Centre revises COVID management guidelines; Jharkhand, Chhattisgarh dispute vaccine wastage claim

·11-min read

The Union health ministry in its new clinical management protocols said that the SARS CoV-2 virus is an airborne virus that mainly spreads through the air when an infected person coughs, sneezes or talks. COVID-19 virus can also spread if a person touches an infected surface and then touches his or her eyes, nose, or mouth, the revised guidelines released on Wednesday stated.

This, as India reported 2,08,921 COVID-19 infections, pushing the overall tally of cases to 2,71,57,795, according to Union health ministry data. COVID-19 deaths were also high with 4,157 fatalities reported in a 24-hour period, the data updated at 8 am showed. The toll from the virus climbed to 3,11,388.

A total of 22,17,320 tests, the highest in a day, were conducted on Tuesday taking the cumulative number so far in the country to 33,48,11,496, while the daily positivity declined to 9.42 percent, the ministry said. This is the second day in a row that the case positivity rate has remained below 10 percent, the ministry said. The weekly positivity rate has also declined to 11.45 percent.

The updated data showed that the number of active cases have further come down to 24,95,591, with a net decline of 91,191 in a span of 24 hours. The active cases now constituting 9.19 percent of the total infections.

Amid complaints of vaccine shortages across the country, the ministry said more than 1.77 crore COVID-19 vaccine doses are still available with states and Union territories, and they will receive one lakh more within the next three days.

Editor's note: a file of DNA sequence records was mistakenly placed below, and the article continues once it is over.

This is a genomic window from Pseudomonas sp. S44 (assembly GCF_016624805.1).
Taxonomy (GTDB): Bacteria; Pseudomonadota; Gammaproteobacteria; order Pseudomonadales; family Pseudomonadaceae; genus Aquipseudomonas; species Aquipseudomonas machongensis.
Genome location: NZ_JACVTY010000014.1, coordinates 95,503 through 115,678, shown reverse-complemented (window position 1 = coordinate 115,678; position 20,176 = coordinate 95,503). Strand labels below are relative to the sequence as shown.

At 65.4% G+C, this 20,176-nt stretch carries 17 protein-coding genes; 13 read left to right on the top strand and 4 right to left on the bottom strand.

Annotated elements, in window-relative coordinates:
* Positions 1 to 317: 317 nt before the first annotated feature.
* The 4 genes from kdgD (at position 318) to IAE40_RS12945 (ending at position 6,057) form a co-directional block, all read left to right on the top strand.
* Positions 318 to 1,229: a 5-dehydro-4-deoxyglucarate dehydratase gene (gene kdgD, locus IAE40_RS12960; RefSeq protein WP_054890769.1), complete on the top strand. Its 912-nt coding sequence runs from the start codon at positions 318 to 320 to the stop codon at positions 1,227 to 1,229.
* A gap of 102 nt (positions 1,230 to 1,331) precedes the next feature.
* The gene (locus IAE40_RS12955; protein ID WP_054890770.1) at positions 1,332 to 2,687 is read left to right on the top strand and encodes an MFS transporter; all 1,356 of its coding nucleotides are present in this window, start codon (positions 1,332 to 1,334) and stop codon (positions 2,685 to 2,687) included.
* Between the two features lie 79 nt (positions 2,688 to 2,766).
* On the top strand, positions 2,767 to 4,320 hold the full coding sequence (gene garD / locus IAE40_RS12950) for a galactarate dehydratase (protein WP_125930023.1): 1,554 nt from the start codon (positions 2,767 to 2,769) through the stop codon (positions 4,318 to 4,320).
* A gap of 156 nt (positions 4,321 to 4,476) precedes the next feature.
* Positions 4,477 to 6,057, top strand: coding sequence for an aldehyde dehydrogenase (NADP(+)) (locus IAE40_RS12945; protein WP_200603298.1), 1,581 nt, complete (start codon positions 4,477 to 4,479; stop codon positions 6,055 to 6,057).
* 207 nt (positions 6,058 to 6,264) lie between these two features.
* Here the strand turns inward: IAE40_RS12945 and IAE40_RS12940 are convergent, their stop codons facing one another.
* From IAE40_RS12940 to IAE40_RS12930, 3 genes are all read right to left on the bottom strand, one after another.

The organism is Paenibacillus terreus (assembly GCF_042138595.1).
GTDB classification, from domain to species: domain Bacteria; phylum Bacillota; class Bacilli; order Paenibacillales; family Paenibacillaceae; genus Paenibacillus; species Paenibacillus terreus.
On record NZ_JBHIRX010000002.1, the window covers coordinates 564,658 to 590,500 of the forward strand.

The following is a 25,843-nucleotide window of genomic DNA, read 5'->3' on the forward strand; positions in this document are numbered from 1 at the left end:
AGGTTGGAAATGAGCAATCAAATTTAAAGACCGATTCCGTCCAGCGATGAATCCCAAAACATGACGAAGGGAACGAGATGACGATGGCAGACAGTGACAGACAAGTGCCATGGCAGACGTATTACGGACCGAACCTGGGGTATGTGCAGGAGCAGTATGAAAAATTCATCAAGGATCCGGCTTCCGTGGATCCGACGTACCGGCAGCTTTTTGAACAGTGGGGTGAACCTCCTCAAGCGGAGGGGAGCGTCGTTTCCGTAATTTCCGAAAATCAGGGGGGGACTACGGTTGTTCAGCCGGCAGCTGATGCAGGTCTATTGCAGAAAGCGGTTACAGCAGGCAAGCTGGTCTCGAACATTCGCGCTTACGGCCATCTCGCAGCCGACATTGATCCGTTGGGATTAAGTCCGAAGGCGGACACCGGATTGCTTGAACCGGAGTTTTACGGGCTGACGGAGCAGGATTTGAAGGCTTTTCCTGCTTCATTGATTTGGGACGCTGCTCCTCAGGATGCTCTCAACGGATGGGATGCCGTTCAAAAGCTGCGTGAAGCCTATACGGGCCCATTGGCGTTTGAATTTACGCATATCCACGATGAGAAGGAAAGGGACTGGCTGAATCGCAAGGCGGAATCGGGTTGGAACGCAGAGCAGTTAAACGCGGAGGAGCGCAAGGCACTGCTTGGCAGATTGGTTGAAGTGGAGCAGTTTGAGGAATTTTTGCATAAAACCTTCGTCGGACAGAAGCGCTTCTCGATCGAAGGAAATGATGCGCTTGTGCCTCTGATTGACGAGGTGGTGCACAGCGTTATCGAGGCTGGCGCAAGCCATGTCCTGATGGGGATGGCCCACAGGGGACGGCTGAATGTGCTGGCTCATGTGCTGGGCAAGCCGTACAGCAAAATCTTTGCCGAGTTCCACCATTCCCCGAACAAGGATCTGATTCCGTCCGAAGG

The Centre has so far provided, both under the free of cost category and through the direct state procurement category, more than 22 crore vaccine doses (22,00,59,880) to states and UTs, it said.

Of this, the total consumption including wastages is 20,13,74,636 doses, the ministry said, citing data available at 8 am Wednesday.

Jharkhand, Chhattisgarh hit back at Centre

On Tuesdsay, the Centre claimed that despite urging states repeatedly to keep vaccine wastage below 1 percent, states such as Jharkhand (37.3 percent) and Chhattisgarh (30.2 percent) -- figures disputed by both the state governmens -- were reporting much higher wastage than the national average (6.3 percent ).

 

Jharkhand's nodal officer for COVID-19 vaccination A Dodde said, "It is wrong to project that the vaccine wastage percentage is as high as 37.3 percent whereas it is 4.65 percent, much below the national average of 6.3 percent.

"Jharkhand with its tough terrains, difficulties, geographical complexities and technical glitches has not been able to update data," he told PTI.

Chief minister Hemant Soren lashed out at the Centre over the inflated figures, saying how can one imagine that Jharkhand will allow its "suraksha kavach" (protective gear) to go waste?

Soren said the state govt had explained to the Centre that poor connectivity in forest areas and lack of network issues are behind slow updation of data. "However, the Centre seems hell-bent to project things in a poor light which is causing problem to poor states like Jharkhand. This is why the state had gone to the Supreme Court for allowing its platform for vaccination," Soren told PTI.

Rejecting the Centre's claim about high vaccine wastage, the Chhattisgarh government too said the wastage of COVID-19 shots is below one percent in the state, which has been performing well in all categories of the vaccination drive.

According to a release issued by the state public relations department, Chhattisgarh has grabbed the second spot in the country in vaccinating healthcare workers, while it is among the top performing states in inoculating frontline workers.

The release went on to negate a statement made by the Centre in a virtual meeting on 21 May about high vaccine wastage in Chhattisgarh. "The fact is that the percentage of wastage of the vaccines funded by the Centre is 0.81, while in the direct state procurement category, it is 0.63 percent," the release stated.

As per the release, principal secretary of the state's health department Dr Alok Shukla had conveyed the matter to the Centre's Health Secretary in a letter on 21 May and had requested him to update the data at their level, it said.

Shukla had informed the Centre that the state had received 68,40,210 vaccine doses from the Centre, of which, 61,67,632 shots were administered, while 55,608 were wasted, which is 0.81 percent, the release stated.